Harry Potter: Why JK Rowling's involvement in the TV series is a risk HBO doesn't need to take

Not only is JK Rowling's involvement in the Harry Potter remake controversial, it's hurting her chances of success.

Image Credit: Warner Bros. Pictures

With Warner Bros. Discovery gearing up to remake the Harry Potter TV series, it's becoming increasingly clear that JK Rowling's involvement in the project is a risk HBO shouldn't take. The Harry Potter franchise is a true intellectual property juggernaut, a brand that has gone from strength to strength over the past few decades, spawning films, spin-offs, a Broadway show, a theme park, and so much more. It was only a matter of time before Harry Potter got his own TV series, based on the original books in the fantasy franchise.

HBO Max's Harry Potter TV series has been officially confirmed for 2023 (but was already scheduled for 2021). It caused some confusion when it was revealed that the TV show, which is currently hiring its own writers, would be a remake. Considering the films are still so beloved, it was a curious choice on HBO's part. However, the announcement that JK Rowling would be heavily involved in the project, from start to finish, created an even bigger controversy. A controversy that Warner Bros. Discovery and Max must address if the remake is to succeed.

Being a Harry Potter fan is a difficult task right now. The franchise will always be inextricably linked to her creator who, in recent years, has not made headlines for her books, but for her transphobic views. And Harry Potter himself isn't what he used to be. While the original films are still beloved, the Fantastic Beasts spin-offs didn't fare as well, to the point where the final two films were canceled. Rowling and the declining quality of the films have created a scenario where the Harry Potter intellectual property desperately needs to start over.

Unfortunately, JK Rowling's intimate involvement with the TV show is the opposite of starting from scratch. She's a controversial figure right now, and not in a way that's positive or can be interpreted in a different light. For better or for worse – almost certainly for worse – her association with Harry Potter has already tainted the remake, but her direct involvement threatens to become a real problem for Warner Bros. Discovery.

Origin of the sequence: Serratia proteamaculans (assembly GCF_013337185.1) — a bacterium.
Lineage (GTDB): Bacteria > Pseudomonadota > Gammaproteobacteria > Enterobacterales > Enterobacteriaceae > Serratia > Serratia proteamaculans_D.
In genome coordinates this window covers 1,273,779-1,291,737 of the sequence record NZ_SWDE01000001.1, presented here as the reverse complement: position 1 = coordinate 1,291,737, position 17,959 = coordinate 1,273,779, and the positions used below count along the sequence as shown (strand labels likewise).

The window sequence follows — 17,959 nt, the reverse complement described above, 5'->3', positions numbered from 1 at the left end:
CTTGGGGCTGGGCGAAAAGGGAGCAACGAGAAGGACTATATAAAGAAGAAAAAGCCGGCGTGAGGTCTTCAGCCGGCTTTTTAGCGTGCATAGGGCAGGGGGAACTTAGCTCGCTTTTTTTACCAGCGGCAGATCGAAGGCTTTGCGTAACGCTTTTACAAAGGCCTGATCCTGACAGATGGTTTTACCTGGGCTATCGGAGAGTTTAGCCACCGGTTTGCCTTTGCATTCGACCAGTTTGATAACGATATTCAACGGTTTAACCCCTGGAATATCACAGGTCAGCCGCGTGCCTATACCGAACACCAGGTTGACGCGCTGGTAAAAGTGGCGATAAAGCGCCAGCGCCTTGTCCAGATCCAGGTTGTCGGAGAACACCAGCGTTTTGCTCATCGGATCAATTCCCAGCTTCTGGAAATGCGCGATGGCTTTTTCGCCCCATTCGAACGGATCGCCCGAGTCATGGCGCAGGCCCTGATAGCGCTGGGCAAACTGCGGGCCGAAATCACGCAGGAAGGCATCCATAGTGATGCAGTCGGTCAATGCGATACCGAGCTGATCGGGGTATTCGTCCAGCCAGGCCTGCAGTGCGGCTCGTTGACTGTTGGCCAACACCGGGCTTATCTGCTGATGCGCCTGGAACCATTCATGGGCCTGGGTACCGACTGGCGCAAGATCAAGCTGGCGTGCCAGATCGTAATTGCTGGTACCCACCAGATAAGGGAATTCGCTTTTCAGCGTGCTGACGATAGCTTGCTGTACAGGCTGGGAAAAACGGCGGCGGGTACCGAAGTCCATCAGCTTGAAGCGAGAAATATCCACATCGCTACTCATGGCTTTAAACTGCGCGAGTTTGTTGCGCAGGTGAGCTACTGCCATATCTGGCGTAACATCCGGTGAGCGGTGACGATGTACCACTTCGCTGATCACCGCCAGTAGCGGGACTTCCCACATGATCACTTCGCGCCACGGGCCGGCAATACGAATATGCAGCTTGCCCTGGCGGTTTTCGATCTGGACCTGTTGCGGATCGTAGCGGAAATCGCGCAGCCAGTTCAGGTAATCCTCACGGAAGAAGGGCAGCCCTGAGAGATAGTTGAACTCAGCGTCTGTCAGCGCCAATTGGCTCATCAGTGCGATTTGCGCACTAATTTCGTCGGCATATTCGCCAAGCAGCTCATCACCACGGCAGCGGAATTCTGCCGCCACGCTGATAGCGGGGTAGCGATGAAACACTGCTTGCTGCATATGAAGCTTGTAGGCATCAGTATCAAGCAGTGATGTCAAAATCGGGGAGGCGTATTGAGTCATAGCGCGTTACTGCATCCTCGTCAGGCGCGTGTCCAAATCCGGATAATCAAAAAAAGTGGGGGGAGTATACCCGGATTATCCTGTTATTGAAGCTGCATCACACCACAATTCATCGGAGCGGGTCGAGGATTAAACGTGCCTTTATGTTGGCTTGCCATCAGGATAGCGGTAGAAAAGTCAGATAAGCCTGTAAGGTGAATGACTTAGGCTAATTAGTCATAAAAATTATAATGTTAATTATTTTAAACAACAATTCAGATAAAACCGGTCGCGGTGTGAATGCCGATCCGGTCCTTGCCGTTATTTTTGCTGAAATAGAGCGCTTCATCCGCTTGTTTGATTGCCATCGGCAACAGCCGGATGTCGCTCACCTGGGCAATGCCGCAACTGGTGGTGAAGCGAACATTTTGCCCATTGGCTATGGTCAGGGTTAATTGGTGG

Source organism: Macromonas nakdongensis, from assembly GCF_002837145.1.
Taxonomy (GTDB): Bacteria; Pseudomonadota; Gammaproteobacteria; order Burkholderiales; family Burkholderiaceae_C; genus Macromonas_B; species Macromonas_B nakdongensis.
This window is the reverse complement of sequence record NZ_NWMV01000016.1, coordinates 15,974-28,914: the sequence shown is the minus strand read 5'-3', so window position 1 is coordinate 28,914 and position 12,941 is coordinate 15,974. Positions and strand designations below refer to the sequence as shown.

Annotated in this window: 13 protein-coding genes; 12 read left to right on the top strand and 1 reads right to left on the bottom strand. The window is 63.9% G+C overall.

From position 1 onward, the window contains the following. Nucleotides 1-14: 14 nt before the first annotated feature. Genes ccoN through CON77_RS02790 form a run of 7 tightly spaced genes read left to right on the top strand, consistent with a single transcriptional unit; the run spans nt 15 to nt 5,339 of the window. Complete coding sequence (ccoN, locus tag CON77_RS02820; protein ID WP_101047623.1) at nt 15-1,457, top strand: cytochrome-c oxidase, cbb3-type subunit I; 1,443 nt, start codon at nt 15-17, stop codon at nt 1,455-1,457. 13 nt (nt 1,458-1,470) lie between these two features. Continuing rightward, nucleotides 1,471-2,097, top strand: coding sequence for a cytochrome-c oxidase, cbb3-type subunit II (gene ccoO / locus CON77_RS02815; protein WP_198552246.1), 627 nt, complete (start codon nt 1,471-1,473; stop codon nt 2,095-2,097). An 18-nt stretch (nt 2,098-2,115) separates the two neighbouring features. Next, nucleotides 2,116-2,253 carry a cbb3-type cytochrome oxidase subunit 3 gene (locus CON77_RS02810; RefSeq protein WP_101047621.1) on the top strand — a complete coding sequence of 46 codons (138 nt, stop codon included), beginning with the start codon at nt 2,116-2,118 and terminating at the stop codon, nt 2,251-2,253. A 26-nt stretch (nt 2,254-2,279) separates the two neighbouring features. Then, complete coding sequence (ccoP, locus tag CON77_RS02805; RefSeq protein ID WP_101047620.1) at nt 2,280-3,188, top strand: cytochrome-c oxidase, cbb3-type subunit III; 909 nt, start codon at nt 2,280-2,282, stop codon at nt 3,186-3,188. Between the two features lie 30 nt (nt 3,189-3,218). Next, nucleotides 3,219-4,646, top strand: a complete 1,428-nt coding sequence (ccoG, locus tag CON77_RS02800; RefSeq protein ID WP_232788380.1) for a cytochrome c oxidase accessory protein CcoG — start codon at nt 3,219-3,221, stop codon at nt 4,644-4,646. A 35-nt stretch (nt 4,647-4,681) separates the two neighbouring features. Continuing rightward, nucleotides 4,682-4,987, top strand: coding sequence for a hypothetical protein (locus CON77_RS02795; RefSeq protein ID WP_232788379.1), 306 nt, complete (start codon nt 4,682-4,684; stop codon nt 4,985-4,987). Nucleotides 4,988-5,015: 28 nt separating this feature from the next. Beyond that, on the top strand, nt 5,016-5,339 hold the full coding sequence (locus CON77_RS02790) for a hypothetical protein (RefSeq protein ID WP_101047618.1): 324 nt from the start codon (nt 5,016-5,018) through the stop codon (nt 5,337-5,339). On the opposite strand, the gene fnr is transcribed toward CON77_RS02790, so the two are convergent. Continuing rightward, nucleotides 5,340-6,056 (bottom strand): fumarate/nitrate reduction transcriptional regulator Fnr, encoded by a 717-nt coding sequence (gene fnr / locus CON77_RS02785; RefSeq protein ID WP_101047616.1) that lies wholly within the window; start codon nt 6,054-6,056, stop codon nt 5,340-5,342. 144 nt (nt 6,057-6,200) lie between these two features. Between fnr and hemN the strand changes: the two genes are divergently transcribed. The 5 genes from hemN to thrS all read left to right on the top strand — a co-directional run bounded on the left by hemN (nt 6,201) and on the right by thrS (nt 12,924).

The Harry Potter remake is alienating much of its audience

JK Rowling's transition from beloved children's book author to a bigoted anti-trans figure has been painful to watch, even for the LGBTQ+ community. Harry Potter's queer audience has long been known in pop culture as a substantial and loyal part of its fanbase. The story of a boy who finds himself in a wizarding school filled with acceptance and friendship is a story that resonated deeply with its queer readers, as well as those who were exploring their own identities. Many of the kids who grew up reading Harry Potter when the series first came out did so because the books were a refuge from a world that didn't understand or accept them.

This makes Rowling's transphobic comments and her refusal to listen to her LGBTQ+ readers even harder to stomach. Rather than reconsider her position and why she might be so harmful to her readers, she has chosen to redouble her social media efforts and troll those who disagree. This cruelty did nothing but alienate many of her former fans, who felt ostracized from that magical world she created.

The Harry Potter remake doesn't need JK Rowling to succeed

The decision to involve JK Rowling so intimately in the creative development process of the Harry Potter TV show is short-sighted, even beyond the issue of alienating audiences. The Harry Potter films were loved, the Fantastic Beasts films were a disaster, and they were a disaster created by Rowling – she was the screenwriter, after all. Rowling has proven to be incapable of translating her work to the screen. Warner Bros. would do well to remember that the films she wrote were so poorly received that they had to bring in longtime Harry Potter screenwriter Steve Kloves as Rowling's co-writer in an attempt to save the third and then it would have been the final film.

The television remake can be successful even without Rowling, in fact, it would be even better. She can't be completely excluded from the project, she still retains the intellectual property rights to the franchise, however, Harry Potter is at its best when she is only involved as a creative consultant.

Warner Bros. Discovery is mishandling the JK Rowling controversy

So far, Warner Bros. Discovery has done nothing to reassure audiences and those disappointed by Rowling's transphobic bigotry. In fact, the studio did just the opposite: CEO David Zaslav recently publicized Rowling's involvement in a company earnings call. This demonstrates a complete ignorance of how radioactive JK Rowling is to much of the Harry Potter audience. Zaslav hasn't exactly proven himself to be a man who understands or cares about the zeitgeist.

It's troubling that Warner Bros. Discovery has not only invited Rowling into the series' reaction process but is using her as a selling point. At best, he illustrates a lack of understanding of the property or its fan base; at worst, it illustrates their lack of concern or care for those same fans. Considering that Warner Bros. hasn't made a good film in the Harry Potter universe in 13 years, it begs the question of whether the studio still has what it takes to be faithful to the franchise and deliver something great. Unfortunately, all signs point to no.

Source: Screenrant